Gilbert Ryle (19 August 1900 – 6 October 1976) was a British philosopher. He was a representative of the generation of British ordinary language philosophers who shared Ludwig Wittgenstein's approach to philosophical problems, and is principally known for his critique of Cartesian dualism, for which he coined the phrase "the ghost in the machine." Some of his ideas in the philosophy of mind have been referred to as "behaviourist". Ryle's best known book is The Concept of Mind (1949), in which he writes that the "general trend of this book will undoubtedly, and harmlessly, be stigmatised as 'behaviourist'." Ryle, having engaged in detailed study of the key works of Bernard Bolzano, Franz Brentano, Alexius Meinong, Edmund Husserl, and Martin Heidegger, himself suggested instead that the book

Property Value
dbo:abstract
  • Gilbert Ryle (19 August 1900 – 6 October 1976) was a British philosopher. He was a representative of the generation of British ordinary language philosophers who shared Ludwig Wittgenstein's approach to philosophical problems, and is principally known for his critique of Cartesian dualism, for which he coined the phrase "the ghost in the machine." Some of his ideas in the philosophy of mind have been referred to as "behaviourist". Ryle's best known book is The Concept of Mind (1949), in which he writes that the "general trend of this book will undoubtedly, and harmlessly, be stigmatised as 'behaviourist'." Ryle, having engaged in detailed study of the key works of Bernard Bolzano, Franz Brentano, Alexius Meinong, Edmund Husserl, and Martin Heidegger, himself suggested instead that the book "could be described as a sustained essay in phenomenology, if you are at home with that label." (en)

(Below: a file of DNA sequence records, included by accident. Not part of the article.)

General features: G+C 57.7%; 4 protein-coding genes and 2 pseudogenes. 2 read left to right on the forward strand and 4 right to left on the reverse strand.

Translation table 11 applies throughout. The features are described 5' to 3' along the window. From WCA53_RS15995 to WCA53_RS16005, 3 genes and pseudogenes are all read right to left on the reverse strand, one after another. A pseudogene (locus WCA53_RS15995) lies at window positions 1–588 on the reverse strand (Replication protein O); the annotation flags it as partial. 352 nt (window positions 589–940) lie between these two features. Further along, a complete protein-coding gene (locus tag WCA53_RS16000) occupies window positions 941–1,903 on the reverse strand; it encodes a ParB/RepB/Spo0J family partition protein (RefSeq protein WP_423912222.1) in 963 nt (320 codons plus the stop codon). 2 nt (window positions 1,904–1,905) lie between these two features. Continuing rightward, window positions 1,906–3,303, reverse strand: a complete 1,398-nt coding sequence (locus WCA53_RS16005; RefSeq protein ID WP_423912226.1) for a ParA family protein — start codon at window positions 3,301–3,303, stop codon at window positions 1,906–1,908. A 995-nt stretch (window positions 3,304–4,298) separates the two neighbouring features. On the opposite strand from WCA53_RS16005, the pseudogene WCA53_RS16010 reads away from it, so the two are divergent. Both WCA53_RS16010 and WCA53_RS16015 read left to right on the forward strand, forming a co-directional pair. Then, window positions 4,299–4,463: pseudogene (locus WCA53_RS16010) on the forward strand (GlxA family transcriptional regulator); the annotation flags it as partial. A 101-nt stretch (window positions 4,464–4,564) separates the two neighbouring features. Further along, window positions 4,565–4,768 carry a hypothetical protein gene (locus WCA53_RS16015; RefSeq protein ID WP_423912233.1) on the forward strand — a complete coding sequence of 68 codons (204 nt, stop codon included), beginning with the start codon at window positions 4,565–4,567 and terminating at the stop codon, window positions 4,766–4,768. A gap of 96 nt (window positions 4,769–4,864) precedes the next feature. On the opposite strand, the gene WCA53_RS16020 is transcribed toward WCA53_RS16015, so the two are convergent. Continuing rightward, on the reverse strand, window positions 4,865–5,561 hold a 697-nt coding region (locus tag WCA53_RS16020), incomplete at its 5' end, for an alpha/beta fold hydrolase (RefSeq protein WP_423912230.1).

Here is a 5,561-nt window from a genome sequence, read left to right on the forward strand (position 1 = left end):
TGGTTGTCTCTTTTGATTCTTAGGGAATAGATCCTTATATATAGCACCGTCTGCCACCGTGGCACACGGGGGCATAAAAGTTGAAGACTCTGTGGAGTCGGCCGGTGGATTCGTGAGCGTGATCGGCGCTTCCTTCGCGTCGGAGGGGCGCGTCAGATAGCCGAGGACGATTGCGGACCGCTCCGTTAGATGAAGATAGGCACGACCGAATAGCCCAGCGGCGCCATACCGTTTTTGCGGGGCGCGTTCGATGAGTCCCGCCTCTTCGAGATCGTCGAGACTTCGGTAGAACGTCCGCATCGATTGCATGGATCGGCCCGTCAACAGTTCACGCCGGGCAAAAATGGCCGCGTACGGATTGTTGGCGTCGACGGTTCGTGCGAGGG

dbo:birthDate
  • 1900-08-19 (xsd:date)
dbo:birthPlace
dbo:birthYear
  • 1900-01-01 (xsd:date)
dbo:deathDate
  • 1976-10-06 (xsd:date)
dbo:deathPlace
dbo:deathYear
  • 1976-01-01 (xsd:date)
dbo:era
dbo:influenced
dbo:influencedBy
dbo:mainInterest
dbo:notableIdea
dbo:philosophicalSchool
dbo:region
dbo:wikiPageEditLink
dbo:wikiPageExternalLink
dbo:wikiPageExtracted
  • 2019-09-17 09:43:38Z (xsd:date)
dbo:wikiPageHistoryLink
dbo:wikiPageID
  • 1004355 (xsd:integer)
dbo:wikiPageLength
  • 20335 (xsd:integer)
dbo:wikiPageModified
  • 2019-09-17 09:43:35Z (xsd:date)
dbo:wikiPageOutDegree
  • 144 (xsd:integer)
dbo:wikiPageRevisionID
  • 916153281 (xsd:integer)
dbo:wikiPageRevisionLink
dbp:wikiPageUsesTemplate
dbp:wordnet_type
dct:subject
rdf:type
rdfs:comment
  • Gilbert Ryle (19 August 1900 – 6 October 1976) was a British philosopher. He was a representative of the generation of British ordinary language philosophers who shared Ludwig Wittgenstein's approach to philosophical problems, and is principally known for his critique of Cartesian dualism, for which he coined the phrase "the ghost in the machine." Some of his ideas in the philosophy of mind have been referred to as "behaviourist". Ryle's best known book is The Concept of Mind (1949), in which he writes that the "general trend of this book will undoubtedly, and harmlessly, be stigmatised as 'behaviourist'." Ryle, having engaged in detailed study of the key works of Bernard Bolzano, Franz Brentano, Alexius Meinong, Edmund Husserl, and Martin Heidegger, himself suggested instead that the book (en)
rdfs:label
  • Gilbert Ryle (en)
owl:sameAs
foaf:gender
  • male (en)
foaf:isPrimaryTopicOf
foaf:name
  • Gilbert Ryle (en)
is dbo:author of
is dbo:influenced of
is dbo:influencedBy of
is dbo:wikiPageDisambiguates of
is dbo:wikiPageRedirects of
is dbp:influences of
is foaf:primaryTopic of